Branch County was a primeval wilderness little more than one hundred eighty years ago, inhabited only by the Potawatomi Indians. In 1822 Joseph Godfrey opened a trading post near what is now downtown Coldwater, and seven years later, with a population of 140, Coldwater became a village. The area was named Coldwater based on the Potawatomi word "chuck-saw-ya-bish," or cold running water, after the river that runs through town.
Telegraph lines reached the town in 1848 with the railroad following a year later. During the mid-1800s, Coldwater was a horse training and breeding center, providing three thousand horses to the Union Army during the Civil War. A light artillery battery from Coldwater, led by Commander Cyrus Loomis, went to fight for the Union and soon became one of the most renowned regiments in the country. Several of their Parrott cannons can be seen across from the Coldwater Public Library. After the war, cigar manufacturing contributed to the area's prosperity. In 1882, records show 13.4 million cigars were manufactured in Coldwater.
Today the city reflects a unique balance of past and present, featuring many fine old turn of the twentieth century homes. With its 112 lakes (Branch County sells more fishing licenses than any other county in the state) and its dedication to historic preservation, Coldwater remains a vital stop on U.S. 12.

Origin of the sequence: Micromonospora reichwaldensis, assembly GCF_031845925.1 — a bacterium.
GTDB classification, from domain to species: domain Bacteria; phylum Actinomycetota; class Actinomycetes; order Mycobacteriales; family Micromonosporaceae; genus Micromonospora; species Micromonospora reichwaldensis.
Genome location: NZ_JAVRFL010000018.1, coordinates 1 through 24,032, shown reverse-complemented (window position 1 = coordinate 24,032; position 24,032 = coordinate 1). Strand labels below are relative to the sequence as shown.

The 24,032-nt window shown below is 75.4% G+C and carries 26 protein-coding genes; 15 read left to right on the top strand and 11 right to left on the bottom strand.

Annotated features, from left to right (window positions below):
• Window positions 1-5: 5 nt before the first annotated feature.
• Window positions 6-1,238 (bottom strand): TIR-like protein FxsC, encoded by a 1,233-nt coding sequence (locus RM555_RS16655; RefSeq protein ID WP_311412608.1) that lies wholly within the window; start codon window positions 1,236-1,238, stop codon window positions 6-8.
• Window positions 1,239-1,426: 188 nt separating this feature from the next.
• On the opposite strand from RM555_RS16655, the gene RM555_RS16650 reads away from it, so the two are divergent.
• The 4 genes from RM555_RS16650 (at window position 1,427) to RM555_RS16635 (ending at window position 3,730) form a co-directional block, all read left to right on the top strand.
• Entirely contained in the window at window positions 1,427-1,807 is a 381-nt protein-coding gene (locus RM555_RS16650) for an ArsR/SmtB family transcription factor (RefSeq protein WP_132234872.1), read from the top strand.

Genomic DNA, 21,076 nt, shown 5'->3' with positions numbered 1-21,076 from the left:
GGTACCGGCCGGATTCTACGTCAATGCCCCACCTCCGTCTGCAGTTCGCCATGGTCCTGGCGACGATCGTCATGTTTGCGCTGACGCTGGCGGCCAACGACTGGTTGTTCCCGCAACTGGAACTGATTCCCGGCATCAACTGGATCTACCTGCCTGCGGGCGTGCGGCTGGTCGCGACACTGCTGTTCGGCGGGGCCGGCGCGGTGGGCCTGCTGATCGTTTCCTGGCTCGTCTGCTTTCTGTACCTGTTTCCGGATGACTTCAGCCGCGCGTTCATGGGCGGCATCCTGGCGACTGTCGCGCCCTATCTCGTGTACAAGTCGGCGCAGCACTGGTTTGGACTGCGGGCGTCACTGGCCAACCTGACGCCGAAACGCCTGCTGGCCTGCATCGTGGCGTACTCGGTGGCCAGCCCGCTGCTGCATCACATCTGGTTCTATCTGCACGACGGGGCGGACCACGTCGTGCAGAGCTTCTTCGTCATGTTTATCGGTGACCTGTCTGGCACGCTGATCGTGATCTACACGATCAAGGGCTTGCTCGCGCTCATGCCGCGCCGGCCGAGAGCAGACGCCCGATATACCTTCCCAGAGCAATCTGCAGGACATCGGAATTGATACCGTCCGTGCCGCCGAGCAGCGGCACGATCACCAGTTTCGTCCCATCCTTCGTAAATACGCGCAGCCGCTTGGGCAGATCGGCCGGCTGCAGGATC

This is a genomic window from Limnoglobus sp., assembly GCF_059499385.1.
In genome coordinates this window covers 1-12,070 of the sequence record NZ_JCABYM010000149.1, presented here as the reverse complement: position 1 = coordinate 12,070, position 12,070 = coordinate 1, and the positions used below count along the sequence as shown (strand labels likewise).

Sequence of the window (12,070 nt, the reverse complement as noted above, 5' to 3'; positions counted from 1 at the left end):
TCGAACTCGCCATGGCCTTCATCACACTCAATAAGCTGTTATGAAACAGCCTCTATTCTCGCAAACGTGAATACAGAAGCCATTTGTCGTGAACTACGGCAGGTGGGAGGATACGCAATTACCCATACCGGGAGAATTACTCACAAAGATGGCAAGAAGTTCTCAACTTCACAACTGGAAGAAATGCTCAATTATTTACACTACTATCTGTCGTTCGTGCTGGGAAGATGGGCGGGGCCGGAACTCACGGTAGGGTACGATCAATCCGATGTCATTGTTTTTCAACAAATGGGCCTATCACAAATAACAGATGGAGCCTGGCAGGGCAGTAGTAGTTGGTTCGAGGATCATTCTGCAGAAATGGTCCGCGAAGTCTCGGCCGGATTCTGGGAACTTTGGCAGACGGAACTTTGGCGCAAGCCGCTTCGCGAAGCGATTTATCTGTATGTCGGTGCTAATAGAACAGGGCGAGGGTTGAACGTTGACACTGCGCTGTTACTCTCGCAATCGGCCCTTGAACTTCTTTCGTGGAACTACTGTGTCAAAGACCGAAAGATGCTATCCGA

While You're in Town
The Tibbits Opera House was built in 1882 and is the second oldest theater in Michigan. It played host to the likes of Ethel Barrymore and John Philip Sousa before being converted to a movie theater in the 1930s. By the 1960s a campaign began to restore its original use as a theater and to restore its French Empire architecture. It is now a venue for a variety of cultural activities.
Wing House Museum - Step back in time to a less complicated life when water came from the cistern, there was a fireplace in every room for heat, and forms of elegance could be found in decor to glassware. A monument to the High Victorian way of life, the Wing House Museum is a prime example of 19th century Second Empire architecture.
The Coldwater Public Library is one of the oldest libraries still functioning in its original building in the state of Michigan. Its architecture graces the four corner parks and dominates the central business district. In 1974 the building was named a National Historic Site and became the cornerstone of the East Chicago Street Historic District. The library received one of the first Michigan Historic Preservation Grants in 1975.
Capri Drive-In Theater - This popular 1,000-car, single screen drive-in movie theatre opened in 1964 by John and Mary Magocs. Admission was $1.00, and a cheeseburger cost 45 cents. In the summer of 2001, The Capri Drive-In earned the high honor of being named to the Ten Drive-In's Worth a Detour lists by both USA Today and The New York Times.
Chicago Pike Inn & Spa - This turn-of-the-century home was built in 1903 by Morris G. Clarke and designed by Asbury Buckley, a major architect of the grand homes built on Mackinac Island in the late 1800s. Now an elegant bed and breakfast, the Chicago Pike Inn has been carefully
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